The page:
Asset Class Summary: Third Quarter 2015

Asset Class Summary: Third Quarter 2015

Successful investing requires a long-term holding period for stocks, the conviction to ride through sometimes turbulent waves, and occasionally, the fortitude to buy when others are panicking and selling.  We viewed the third quarter as such an opportunity, so we added modestly to U.S. stocks for most investors.  As we pointed out in a recent note to clients, since 1928, 67% of years have seen positive returns for U.S. stocks, as measured by the S&P 500 Index, with the average gains far outpacing declines. Focusing on the longer-term (i.e., a few years vs. a few days, weeks or months) has historically been rewarding for investors. Speaking of the long-term, due to two huge drawdowns since the tech bubble, the 15-year trailing return on stocks is now one of the lowest on record.  Returns tend to mean-revert, which suggests the next decade or so should see better returns (see chart “Ready for Reversion to the Mean” below).  Because of this, and their relatively attractive valuations, we view the intermediate term prospects for U.S. stocks as better than for bonds and cash.


We view European stock valuations as more attractive than those of U.S. stocks, while European corporate earnings are well below normal (unlike in the United States where earnings are well above their long-term trend). So, we see potential for both improved earnings growth as well as some multiple expansion in Europe.  Just as the strong U.S. dollar is hurting many of our export based companies, it is greatly helping exporters in Europe.



We did not make any material changes during the quarter in the bond portion of portfolios. We continue to view the expected returns for core bonds as likely to be very low (1%–2%) looking out over the next several years in almost any reasonably likely scenario. This is why our allocation to bonds remains historically low, and our allocation within bonds contains more flexible strategies. Based on our analysis, we believe these types of funds have the potential to generate returns in excess of the core bond index over the next few years, which consists largely of overvalued U.S. Treasuries. Nevertheless, we still maintain some exposure to core bonds because of the risk management role they play—as evidenced by that fact that bonds were one of the only asset classes to experience positive returns in an otherwise dismal quarter for investors.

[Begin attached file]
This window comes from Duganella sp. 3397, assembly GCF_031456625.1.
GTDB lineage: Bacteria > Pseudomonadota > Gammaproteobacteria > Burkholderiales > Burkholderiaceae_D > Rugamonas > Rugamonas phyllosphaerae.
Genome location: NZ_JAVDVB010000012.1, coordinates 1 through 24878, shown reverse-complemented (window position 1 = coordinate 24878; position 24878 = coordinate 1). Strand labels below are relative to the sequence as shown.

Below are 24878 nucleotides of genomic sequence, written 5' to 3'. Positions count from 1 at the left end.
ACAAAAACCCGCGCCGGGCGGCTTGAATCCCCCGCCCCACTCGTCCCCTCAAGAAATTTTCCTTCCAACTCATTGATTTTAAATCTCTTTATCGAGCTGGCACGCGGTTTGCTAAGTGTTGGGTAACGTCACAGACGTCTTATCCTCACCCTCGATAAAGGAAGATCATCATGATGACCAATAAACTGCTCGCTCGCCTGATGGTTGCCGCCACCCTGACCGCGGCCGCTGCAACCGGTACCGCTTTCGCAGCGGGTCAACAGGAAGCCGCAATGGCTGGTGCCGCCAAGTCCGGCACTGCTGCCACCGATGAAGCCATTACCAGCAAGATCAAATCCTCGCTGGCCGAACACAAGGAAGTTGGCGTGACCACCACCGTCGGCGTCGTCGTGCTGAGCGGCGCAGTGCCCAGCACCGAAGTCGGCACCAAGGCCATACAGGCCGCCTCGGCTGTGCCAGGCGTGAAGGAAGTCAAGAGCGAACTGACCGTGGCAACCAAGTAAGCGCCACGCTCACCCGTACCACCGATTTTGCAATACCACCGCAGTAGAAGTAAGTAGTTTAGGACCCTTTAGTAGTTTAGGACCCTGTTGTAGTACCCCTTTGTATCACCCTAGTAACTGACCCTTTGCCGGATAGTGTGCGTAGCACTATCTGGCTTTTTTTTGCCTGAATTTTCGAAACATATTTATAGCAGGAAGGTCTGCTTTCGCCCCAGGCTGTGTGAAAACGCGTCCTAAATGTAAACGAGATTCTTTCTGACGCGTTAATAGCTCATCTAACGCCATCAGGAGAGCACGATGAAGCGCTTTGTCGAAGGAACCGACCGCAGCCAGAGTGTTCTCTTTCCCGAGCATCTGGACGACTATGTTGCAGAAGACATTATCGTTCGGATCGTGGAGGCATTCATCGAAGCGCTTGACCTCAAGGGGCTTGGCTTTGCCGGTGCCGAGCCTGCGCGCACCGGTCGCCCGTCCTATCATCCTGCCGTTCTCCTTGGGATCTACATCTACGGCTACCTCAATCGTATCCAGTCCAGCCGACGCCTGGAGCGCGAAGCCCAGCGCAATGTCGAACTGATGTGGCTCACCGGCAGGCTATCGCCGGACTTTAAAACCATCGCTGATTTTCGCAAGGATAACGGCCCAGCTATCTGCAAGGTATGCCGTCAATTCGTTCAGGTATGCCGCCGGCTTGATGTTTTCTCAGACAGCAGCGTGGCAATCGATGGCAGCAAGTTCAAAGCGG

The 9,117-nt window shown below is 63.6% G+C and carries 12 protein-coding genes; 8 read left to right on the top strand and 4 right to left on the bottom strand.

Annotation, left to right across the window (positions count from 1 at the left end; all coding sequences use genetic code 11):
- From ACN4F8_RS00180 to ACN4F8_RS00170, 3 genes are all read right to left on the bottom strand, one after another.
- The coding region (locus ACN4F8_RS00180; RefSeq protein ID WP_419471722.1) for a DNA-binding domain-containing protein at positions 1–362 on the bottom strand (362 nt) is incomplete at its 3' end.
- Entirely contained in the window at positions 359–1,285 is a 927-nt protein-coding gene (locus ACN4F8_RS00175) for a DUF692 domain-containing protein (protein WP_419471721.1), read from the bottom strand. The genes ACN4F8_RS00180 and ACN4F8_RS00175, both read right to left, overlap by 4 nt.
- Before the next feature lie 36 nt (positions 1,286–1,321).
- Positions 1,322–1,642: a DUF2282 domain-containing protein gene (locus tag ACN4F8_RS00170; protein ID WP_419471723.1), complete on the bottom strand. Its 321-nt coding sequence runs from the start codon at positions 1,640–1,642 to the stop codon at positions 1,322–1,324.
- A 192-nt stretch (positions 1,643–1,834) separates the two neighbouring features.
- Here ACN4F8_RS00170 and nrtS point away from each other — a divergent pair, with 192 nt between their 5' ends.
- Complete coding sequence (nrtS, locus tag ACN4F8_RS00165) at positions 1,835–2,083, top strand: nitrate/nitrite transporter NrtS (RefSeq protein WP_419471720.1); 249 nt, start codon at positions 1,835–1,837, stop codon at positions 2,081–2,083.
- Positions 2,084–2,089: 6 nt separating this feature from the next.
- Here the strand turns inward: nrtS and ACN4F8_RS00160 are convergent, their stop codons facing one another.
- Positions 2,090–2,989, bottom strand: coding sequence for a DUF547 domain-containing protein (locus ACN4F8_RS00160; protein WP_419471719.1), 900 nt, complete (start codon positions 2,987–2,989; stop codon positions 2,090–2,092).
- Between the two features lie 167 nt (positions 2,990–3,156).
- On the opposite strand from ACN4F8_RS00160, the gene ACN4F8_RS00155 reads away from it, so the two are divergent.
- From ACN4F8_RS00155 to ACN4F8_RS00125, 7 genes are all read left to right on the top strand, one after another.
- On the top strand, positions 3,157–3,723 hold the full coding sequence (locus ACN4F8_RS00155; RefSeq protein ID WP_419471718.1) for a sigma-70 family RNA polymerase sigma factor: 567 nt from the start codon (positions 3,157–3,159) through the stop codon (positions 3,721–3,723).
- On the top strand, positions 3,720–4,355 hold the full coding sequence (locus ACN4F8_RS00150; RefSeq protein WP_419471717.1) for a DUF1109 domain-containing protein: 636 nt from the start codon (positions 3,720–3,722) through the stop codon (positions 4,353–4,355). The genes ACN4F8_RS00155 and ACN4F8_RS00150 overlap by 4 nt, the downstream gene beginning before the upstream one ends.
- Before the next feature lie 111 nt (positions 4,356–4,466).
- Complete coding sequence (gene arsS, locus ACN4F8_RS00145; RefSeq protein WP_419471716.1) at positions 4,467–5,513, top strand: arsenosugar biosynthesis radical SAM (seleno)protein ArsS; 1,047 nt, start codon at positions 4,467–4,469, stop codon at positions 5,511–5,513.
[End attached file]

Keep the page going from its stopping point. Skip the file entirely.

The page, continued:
Hedged Equities

We invest in Hedged Equities because we believe that over time, this asset class has the potential to return a reasonable amount of the upside of stocks, while protecting during some downturns.  The third quarter was a tough one for this asset class, and most of our portfolios saw downside in line with international stocks. Particularly hard hit were the energy-pipeline investments (MLPs), which have become uncharacteristically correlated to oil prices, which remain low.  We believe there has been a lot of technical and retail-related panic selling of MLPs, and expect that eventually their prices will reflect their economic reality, which remains positive.  Due to their price decline, the Alerian MLP Index had an attractive yield of over 8% as of the quarter end.


We continue to see long-term value — in terms of diversification benefits and expected contribution to overall portfolio risk-adjusted return — from exposure to a highly select group of alternative strategy funds. The alternative strategies we own are intended to generate long-term returns that are better than core bonds, with much lower downside risk and volatility than stocks and relatively low correlation to stock and bond market indexes.  We did not make any change during the quarter to our recommended allocation to alternatives.

Certain material in this work is proprietary to and copyrighted by Litman Gregory Analytics and is used by Smith & Howard Wealth Management with permission. Reproduction or distribution of this material is prohibited and all rights are reserved.

All references in this publication referring to our average allocation or “typical portfolios” reflect those of the fully discretionary accounts of clients with moderate risk profiles. Actual client portfolios are tailored to individual client circumstances and asset allocations may vary.  Any reference to returns reflect the performance of asset classes, are for illustration purposes only, and do not reflect the returns of any specific investment of Smith & Howard Wealth Management. No representation is made that any investment decisions discussed herein have been profitable in the past or will be in the future. Past performance is no guarantee of future results. A list of all recommended investments is available upon request.

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